Scientists say it is unlikely that Comet Ison has survived its journey around the sun, with video from Nasa showing the comet appearing to disappear - though questions still remain.
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The 1.2-mile wide lump of rock and ice passed close to the sun at 6:37pm last night, and was approaching 730,000 miles from the star's surface.
At that distance, it was encountering temperatures of 2,700 degrees Celsius which would melt the ice and evaporate rock. It was hoped, however, that the comet was large enough to make it around the sun, so that it could have been viewed by people on Earth.
If the comet had passed the sun, it was predicted that it would have been the brightest comet visible from earth seen this century.
However, on Friday scientists from Nasa watching the comet's journey via Nasa's solar dynamics observatory (SDO), said they could not see the comet. The image below, from Nasa's SDO, shows the sun, the white cross shows where the comet should have been.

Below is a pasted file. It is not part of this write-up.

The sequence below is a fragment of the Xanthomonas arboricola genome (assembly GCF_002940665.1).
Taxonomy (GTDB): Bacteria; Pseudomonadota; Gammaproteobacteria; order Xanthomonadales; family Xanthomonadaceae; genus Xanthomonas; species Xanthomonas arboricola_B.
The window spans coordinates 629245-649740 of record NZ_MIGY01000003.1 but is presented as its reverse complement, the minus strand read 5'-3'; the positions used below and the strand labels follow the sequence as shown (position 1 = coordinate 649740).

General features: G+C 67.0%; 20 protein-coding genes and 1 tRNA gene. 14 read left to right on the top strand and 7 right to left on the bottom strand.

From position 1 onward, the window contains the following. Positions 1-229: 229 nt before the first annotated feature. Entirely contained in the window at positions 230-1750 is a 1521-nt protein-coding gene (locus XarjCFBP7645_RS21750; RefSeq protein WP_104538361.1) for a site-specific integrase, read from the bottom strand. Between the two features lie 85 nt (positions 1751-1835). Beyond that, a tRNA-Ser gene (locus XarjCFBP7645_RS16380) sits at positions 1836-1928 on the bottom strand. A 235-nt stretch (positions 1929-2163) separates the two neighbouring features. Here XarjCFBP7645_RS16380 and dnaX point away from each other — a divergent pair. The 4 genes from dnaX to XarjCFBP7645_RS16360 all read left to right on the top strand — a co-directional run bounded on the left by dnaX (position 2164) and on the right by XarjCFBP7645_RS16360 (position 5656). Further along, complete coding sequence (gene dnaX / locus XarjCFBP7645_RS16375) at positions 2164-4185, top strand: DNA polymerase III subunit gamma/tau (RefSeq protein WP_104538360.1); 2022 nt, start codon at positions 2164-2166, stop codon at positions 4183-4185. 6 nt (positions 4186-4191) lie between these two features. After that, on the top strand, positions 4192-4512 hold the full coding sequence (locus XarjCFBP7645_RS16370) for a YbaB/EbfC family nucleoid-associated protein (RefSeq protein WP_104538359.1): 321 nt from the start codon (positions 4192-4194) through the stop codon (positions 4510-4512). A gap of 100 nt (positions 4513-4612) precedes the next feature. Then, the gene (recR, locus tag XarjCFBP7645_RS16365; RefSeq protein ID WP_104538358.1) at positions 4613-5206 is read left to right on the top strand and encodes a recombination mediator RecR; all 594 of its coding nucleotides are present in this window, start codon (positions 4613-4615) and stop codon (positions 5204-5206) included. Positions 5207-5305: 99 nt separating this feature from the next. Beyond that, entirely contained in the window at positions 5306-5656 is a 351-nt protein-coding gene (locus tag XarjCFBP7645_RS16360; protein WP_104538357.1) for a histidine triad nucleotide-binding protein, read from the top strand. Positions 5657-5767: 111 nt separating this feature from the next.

"We didn't see Comet ISON in SDO," said Dean Pesnell, project scientist for SDO. "So we think it must have broken up and evaporated before it reached perihelion (the point at which it is nearest to the sun)."
However, question markshave been raised over what happened to Ison. Images from the Solar and Heliospheric Observatory shows a brightening area on the path of the comet after it would have passed the sun, as shown here.